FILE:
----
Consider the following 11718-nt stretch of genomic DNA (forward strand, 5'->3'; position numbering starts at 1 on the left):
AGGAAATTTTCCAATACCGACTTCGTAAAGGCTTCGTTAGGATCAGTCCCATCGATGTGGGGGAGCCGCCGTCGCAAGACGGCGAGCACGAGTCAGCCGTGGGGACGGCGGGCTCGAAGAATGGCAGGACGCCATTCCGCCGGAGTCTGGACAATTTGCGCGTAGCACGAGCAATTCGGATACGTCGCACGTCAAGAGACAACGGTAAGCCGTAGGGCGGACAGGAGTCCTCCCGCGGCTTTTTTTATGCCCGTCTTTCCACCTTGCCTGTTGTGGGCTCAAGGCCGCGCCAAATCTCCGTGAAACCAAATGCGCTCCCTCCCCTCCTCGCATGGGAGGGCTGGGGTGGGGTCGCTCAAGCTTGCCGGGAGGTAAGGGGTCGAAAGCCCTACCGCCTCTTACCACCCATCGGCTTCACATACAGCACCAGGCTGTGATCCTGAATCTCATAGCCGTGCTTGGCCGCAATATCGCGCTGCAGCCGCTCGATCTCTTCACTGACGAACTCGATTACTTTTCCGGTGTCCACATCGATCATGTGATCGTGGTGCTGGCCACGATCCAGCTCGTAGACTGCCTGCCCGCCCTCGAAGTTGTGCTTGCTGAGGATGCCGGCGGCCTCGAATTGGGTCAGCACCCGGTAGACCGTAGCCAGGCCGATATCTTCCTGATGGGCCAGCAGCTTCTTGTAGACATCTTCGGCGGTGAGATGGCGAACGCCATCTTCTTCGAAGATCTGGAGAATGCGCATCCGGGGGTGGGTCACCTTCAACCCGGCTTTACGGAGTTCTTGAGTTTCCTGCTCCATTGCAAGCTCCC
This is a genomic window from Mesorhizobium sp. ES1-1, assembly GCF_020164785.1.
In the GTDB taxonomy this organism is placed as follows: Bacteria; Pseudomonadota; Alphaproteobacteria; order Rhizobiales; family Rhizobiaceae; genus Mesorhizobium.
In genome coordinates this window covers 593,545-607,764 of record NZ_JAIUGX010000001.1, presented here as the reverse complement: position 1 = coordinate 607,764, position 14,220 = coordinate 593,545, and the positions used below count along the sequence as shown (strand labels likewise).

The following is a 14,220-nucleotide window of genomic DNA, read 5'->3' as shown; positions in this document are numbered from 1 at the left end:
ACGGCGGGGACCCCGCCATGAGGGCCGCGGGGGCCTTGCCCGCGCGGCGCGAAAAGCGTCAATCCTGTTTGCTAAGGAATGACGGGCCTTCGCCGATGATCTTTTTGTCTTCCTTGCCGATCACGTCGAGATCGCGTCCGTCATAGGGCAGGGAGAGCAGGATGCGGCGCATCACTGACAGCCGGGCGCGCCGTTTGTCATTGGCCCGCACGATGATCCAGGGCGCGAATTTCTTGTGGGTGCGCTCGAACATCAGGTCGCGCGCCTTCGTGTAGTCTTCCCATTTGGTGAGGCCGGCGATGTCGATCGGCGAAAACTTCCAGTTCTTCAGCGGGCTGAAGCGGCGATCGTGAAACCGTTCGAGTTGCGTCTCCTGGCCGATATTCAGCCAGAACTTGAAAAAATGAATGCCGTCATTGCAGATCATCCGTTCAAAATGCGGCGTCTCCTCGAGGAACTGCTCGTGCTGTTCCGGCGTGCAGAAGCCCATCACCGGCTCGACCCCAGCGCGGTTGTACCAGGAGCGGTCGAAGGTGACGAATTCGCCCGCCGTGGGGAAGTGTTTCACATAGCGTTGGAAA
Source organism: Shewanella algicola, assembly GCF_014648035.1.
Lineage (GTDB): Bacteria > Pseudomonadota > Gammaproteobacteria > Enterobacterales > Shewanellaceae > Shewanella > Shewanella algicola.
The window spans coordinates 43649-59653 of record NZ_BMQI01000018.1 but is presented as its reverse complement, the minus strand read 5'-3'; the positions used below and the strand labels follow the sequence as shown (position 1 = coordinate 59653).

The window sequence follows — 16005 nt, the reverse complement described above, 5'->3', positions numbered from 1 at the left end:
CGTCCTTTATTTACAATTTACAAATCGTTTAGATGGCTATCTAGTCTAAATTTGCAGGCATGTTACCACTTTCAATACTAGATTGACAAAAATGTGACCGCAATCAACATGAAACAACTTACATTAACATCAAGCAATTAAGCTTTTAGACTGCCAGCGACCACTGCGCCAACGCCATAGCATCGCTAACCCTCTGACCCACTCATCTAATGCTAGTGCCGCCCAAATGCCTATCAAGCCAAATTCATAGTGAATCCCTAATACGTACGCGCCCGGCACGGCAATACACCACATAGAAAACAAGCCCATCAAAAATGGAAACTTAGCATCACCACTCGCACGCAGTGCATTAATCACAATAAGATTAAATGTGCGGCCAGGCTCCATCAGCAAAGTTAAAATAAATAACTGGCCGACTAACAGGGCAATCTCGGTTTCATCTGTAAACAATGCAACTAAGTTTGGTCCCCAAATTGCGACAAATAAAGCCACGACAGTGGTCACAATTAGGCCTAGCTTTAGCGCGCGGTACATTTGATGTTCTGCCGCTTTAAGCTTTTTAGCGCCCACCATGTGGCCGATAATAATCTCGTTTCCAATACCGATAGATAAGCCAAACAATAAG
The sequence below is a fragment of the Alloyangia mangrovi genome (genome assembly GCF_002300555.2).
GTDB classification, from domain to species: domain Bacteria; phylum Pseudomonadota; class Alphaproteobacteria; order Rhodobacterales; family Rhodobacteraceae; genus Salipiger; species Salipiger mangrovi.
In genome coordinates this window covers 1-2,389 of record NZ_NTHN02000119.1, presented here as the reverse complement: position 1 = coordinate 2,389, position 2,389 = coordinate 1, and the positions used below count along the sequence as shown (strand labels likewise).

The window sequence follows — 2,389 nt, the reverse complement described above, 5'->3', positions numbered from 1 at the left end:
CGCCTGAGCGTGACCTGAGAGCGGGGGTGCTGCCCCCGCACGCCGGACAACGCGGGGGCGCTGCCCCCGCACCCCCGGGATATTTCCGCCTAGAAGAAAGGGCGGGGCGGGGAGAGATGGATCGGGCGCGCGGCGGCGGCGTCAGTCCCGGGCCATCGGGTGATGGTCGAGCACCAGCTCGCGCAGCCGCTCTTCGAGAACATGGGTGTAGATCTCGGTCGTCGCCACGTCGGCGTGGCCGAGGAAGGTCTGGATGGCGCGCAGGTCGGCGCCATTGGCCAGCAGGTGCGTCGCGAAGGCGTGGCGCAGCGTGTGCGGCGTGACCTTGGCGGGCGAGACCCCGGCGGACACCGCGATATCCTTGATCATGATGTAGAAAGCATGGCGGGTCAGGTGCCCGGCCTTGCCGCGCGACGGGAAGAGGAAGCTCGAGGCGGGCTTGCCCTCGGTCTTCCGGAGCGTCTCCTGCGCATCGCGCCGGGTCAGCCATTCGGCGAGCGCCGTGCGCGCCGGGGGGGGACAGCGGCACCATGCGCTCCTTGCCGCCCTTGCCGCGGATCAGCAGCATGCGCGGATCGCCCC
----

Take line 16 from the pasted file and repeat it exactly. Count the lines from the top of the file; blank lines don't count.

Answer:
The window sequence follows — 2,389 nt, the reverse complement described above, 5'->3', positions numbered from 1 at the left end: